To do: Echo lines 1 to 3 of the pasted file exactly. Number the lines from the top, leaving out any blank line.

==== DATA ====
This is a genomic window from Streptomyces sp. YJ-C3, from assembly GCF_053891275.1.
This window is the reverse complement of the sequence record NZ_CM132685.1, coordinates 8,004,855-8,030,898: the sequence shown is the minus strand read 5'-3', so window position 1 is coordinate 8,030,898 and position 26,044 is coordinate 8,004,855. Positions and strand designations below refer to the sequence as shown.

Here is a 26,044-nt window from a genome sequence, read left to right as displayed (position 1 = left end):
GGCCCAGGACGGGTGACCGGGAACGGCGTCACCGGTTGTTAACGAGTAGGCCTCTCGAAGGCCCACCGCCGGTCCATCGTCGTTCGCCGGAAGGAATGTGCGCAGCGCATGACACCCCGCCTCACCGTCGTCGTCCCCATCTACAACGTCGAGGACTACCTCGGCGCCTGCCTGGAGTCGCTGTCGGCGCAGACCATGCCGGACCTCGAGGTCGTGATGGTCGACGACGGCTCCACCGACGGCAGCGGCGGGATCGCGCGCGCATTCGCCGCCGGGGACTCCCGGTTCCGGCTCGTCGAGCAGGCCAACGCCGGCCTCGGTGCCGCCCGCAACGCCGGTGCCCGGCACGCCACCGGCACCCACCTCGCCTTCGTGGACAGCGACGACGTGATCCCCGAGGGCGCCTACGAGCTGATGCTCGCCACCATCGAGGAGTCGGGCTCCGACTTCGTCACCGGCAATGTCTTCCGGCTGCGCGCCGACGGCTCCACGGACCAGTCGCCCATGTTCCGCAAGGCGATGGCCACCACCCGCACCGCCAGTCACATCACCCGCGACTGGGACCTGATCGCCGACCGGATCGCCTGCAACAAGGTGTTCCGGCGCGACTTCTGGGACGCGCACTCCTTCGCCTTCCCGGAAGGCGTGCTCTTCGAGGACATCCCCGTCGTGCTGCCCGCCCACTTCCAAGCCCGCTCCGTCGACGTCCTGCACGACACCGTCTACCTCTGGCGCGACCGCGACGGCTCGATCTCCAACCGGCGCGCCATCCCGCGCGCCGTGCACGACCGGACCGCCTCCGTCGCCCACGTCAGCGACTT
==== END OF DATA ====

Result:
This is a genomic window from Streptomyces sp. YJ-C3, from assembly GCF_053891275.1.
This window is the reverse complement of the sequence record NZ_CM132685.1, coordinates 8,004,855-8,030,898: the sequence shown is the minus strand read 5'-3', so window position 1 is coordinate 8,030,898 and position 26,044 is coordinate 8,004,855. Positions and strand designations below refer to the sequence as shown.

Here is a 26,044-nt window from a genome sequence, read left to right as displayed (position 1 = left end):